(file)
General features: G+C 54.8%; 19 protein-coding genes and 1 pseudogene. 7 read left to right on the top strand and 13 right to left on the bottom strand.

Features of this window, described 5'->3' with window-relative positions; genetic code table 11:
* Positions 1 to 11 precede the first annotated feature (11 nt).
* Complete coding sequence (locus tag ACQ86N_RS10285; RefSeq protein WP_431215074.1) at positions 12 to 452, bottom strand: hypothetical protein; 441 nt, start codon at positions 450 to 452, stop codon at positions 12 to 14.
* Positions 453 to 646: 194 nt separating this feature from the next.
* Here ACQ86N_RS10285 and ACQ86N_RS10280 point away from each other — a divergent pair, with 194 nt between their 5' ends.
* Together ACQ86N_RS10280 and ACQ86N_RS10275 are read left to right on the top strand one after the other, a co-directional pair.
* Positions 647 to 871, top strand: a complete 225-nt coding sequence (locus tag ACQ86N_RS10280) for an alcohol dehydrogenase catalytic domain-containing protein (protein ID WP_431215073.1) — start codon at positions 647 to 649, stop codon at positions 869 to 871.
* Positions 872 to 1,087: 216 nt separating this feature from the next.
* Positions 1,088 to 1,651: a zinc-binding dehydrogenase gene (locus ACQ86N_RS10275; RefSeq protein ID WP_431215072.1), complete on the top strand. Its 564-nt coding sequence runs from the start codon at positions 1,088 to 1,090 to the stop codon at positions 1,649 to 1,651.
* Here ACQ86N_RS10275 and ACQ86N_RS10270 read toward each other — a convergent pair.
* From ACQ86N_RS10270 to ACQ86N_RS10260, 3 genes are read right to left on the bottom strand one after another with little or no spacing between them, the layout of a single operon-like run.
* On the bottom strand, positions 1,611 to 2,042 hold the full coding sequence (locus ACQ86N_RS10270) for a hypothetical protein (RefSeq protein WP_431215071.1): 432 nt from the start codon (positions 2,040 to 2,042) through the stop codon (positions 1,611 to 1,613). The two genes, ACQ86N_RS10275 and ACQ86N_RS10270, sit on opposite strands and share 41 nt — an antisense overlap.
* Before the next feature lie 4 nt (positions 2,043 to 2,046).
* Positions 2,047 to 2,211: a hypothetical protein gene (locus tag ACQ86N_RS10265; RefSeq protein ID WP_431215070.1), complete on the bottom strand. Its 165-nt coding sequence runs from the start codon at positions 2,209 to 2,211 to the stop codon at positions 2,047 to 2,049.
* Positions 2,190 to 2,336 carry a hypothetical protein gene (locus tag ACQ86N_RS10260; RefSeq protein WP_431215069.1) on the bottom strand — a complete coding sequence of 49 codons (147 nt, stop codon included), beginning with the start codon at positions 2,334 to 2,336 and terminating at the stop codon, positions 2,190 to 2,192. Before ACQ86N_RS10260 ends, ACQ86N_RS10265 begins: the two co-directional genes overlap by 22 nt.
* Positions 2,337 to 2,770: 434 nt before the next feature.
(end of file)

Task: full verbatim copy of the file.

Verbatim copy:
General features: G+C 54.8%; 19 protein-coding genes and 1 pseudogene. 7 read left to right on the top strand and 13 right to left on the bottom strand.

Features of this window, described 5'->3' with window-relative positions; genetic code table 11:
* Positions 1 to 11 precede the first annotated feature (11 nt).
* Complete coding sequence (locus tag ACQ86N_RS10285; RefSeq protein WP_431215074.1) at positions 12 to 452, bottom strand: hypothetical protein; 441 nt, start codon at positions 450 to 452, stop codon at positions 12 to 14.
* Positions 453 to 646: 194 nt separating this feature from the next.
* Here ACQ86N_RS10285 and ACQ86N_RS10280 point away from each other — a divergent pair, with 194 nt between their 5' ends.
* Together ACQ86N_RS10280 and ACQ86N_RS10275 are read left to right on the top strand one after the other, a co-directional pair.
* Positions 647 to 871, top strand: a complete 225-nt coding sequence (locus tag ACQ86N_RS10280) for an alcohol dehydrogenase catalytic domain-containing protein (protein ID WP_431215073.1) — start codon at positions 647 to 649, stop codon at positions 869 to 871.
* Positions 872 to 1,087: 216 nt separating this feature from the next.
* Positions 1,088 to 1,651: a zinc-binding dehydrogenase gene (locus ACQ86N_RS10275; RefSeq protein ID WP_431215072.1), complete on the top strand. Its 564-nt coding sequence runs from the start codon at positions 1,088 to 1,090 to the stop codon at positions 1,649 to 1,651.
* Here ACQ86N_RS10275 and ACQ86N_RS10270 read toward each other — a convergent pair.
* From ACQ86N_RS10270 to ACQ86N_RS10260, 3 genes are read right to left on the bottom strand one after another with little or no spacing between them, the layout of a single operon-like run.
* On the bottom strand, positions 1,611 to 2,042 hold the full coding sequence (locus ACQ86N_RS10270) for a hypothetical protein (RefSeq protein WP_431215071.1): 432 nt from the start codon (positions 2,040 to 2,042) through the stop codon (positions 1,611 to 1,613). The two genes, ACQ86N_RS10275 and ACQ86N_RS10270, sit on opposite strands and share 41 nt — an antisense overlap.
* Before the next feature lie 4 nt (positions 2,043 to 2,046).
* Positions 2,047 to 2,211: a hypothetical protein gene (locus tag ACQ86N_RS10265; RefSeq protein ID WP_431215070.1), complete on the bottom strand. Its 165-nt coding sequence runs from the start codon at positions 2,209 to 2,211 to the stop codon at positions 2,047 to 2,049.
* Positions 2,190 to 2,336 carry a hypothetical protein gene (locus tag ACQ86N_RS10260; RefSeq protein WP_431215069.1) on the bottom strand — a complete coding sequence of 49 codons (147 nt, stop codon included), beginning with the start codon at positions 2,334 to 2,336 and terminating at the stop codon, positions 2,190 to 2,192. Before ACQ86N_RS10260 ends, ACQ86N_RS10265 begins: the two co-directional genes overlap by 22 nt.
* Positions 2,337 to 2,770: 434 nt before the next feature.